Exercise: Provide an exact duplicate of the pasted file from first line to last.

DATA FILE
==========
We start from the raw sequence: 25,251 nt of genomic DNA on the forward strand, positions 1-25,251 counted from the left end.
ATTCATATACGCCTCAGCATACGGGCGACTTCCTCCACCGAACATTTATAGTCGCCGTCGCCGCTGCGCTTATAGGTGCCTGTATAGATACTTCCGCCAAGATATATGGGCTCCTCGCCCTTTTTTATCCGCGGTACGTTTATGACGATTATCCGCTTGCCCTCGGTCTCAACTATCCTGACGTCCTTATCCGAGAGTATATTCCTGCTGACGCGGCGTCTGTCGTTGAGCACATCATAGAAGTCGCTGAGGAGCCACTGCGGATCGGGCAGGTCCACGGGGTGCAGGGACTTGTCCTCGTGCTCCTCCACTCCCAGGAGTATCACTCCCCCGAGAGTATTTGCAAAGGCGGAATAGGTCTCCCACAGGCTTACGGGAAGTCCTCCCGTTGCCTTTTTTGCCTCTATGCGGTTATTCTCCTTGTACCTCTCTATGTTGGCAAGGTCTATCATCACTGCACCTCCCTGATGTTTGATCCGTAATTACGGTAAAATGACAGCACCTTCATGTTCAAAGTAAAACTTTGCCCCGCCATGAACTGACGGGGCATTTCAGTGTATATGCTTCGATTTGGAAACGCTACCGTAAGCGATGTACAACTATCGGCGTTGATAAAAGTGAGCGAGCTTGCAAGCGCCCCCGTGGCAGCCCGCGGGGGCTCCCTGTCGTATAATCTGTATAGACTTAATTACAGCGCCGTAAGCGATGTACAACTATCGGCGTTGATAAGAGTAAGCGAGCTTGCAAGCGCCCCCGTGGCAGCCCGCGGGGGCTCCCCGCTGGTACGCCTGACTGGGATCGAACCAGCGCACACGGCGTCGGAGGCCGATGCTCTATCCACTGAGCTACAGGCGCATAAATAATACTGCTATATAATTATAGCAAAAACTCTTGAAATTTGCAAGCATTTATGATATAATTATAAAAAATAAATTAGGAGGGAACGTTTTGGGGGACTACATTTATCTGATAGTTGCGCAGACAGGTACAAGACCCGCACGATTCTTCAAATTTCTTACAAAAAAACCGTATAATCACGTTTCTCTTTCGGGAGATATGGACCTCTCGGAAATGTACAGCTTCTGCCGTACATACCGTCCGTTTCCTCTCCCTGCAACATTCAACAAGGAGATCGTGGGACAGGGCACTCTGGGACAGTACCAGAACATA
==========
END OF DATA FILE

We start from the raw sequence: 25,251 nt of genomic DNA on the forward strand, positions 1-25,251 counted from the left end.
ATTCATATACGCCTCAGCATACGGGCGACTTCCTCCACCGAACATTTATAGTCGCCGTCGCCGCTGCGCTTATAGGTGCCTGTATAGATACTTCCGCCAAGATATATGGGCTCCTCGCCCTTTTTTATCCGCGGTACGTTTATGACGATTATCCGCTTGCCCTCGGTCTCAACTATCCTGACGTCCTTATCCGAGAGTATATTCCTGCTGACGCGGCGTCTGTCGTTGAGCACATCATAGAAGTCGCTGAGGAGCCACTGCGGATCGGGCAGGTCCACGGGGTGCAGGGACTTGTCCTCGTGCTCCTCCACTCCCAGGAGTATCACTCCCCCGAGAGTATTTGCAAAGGCGGAATAGGTCTCCCACAGGCTTACGGGAAGTCCTCCCGTTGCCTTTTTTGCCTCTATGCGGTTATTCTCCTTGTACCTCTCTATGTTGGCAAGGTCTATCATCACTGCACCTCCCTGATGTTTGATCCGTAATTACGGTAAAATGACAGCACCTTCATGTTCAAAGTAAAACTTTGCCCCGCCATGAACTGACGGGGCATTTCAGTGTATATGCTTCGATTTGGAAACGCTACCGTAAGCGATGTACAACTATCGGCGTTGATAAAAGTGAGCGAGCTTGCAAGCGCCCCCGTGGCAGCCCGCGGGGGCTCCCTGTCGTATAATCTGTATAGACTTAATTACAGCGCCGTAAGCGATGTACAACTATCGGCGTTGATAAGAGTAAGCGAGCTTGCAAGCGCCCCCGTGGCAGCCCGCGGGGGCTCCCCGCTGGTACGCCTGACTGGGATCGAACCAGCGCACACGGCGTCGGAGGCCGATGCTCTATCCACTGAGCTACAGGCGCATAAATAATACTGCTATATAATTATAGCAAAAACTCTTGAAATTTGCAAGCATTTATGATATAATTATAAAAAATAAATTAGGAGGGAACGTTTTGGGGGACTACATTTATCTGATAGTTGCGCAGACAGGTACAAGACCCGCACGATTCTTCAAATTTCTTACAAAAAAACCGTATAATCACGTTTCTCTTTCGGGAGATATGGACCTCTCGGAAATGTACAGCTTCTGCCGTACATACCGTCCGTTTCCTCTCCCTGCAACATTCAACAAGGAGATCGTGGGACAGGGCACTCTGGGACAGTACCAGAACATA